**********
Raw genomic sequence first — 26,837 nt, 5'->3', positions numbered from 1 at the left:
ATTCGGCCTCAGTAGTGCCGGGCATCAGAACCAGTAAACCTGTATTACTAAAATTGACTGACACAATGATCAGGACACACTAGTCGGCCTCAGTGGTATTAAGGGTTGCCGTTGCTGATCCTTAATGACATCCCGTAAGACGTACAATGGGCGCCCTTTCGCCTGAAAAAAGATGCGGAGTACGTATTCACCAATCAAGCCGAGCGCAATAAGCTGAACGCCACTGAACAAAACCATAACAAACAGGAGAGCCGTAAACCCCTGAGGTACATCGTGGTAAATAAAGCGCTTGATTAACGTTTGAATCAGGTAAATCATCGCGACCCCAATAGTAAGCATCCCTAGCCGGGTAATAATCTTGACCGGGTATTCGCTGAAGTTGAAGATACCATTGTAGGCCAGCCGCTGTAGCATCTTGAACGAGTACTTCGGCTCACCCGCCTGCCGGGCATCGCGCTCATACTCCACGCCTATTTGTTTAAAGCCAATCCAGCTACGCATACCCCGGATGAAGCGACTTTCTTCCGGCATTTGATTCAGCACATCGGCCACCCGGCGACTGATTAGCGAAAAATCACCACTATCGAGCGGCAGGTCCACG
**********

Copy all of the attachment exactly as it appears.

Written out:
Raw genomic sequence first — 26,837 nt, 5'->3', positions numbered from 1 at the left:
ATTCGGCCTCAGTAGTGCCGGGCATCAGAACCAGTAAACCTGTATTACTAAAATTGACTGACACAATGATCAGGACACACTAGTCGGCCTCAGTGGTATTAAGGGTTGCCGTTGCTGATCCTTAATGACATCCCGTAAGACGTACAATGGGCGCCCTTTCGCCTGAAAAAAGATGCGGAGTACGTATTCACCAATCAAGCCGAGCGCAATAAGCTGAACGCCACTGAACAAAACCATAACAAACAGGAGAGCCGTAAACCCCTGAGGTACATCGTGGTAAATAAAGCGCTTGATTAACGTTTGAATCAGGTAAATCATCGCGACCCCAATAGTAAGCATCCCTAGCCGGGTAATAATCTTGACCGGGTATTCGCTGAAGTTGAAGATACCATTGTAGGCCAGCCGCTGTAGCATCTTGAACGAGTACTTCGGCTCACCCGCCTGCCGGGCATCGCGCTCATACTCCACGCCTATTTGTTTAAAGCCAATCCAGCTACGCATACCCCGGATGAAGCGACTTTCTTCCGGCATTTGATTCAGCACATCGGCCACCCGGCGACTGATTAGCGAAAAATCACCACTATCGAGCGGCAGGTCCACG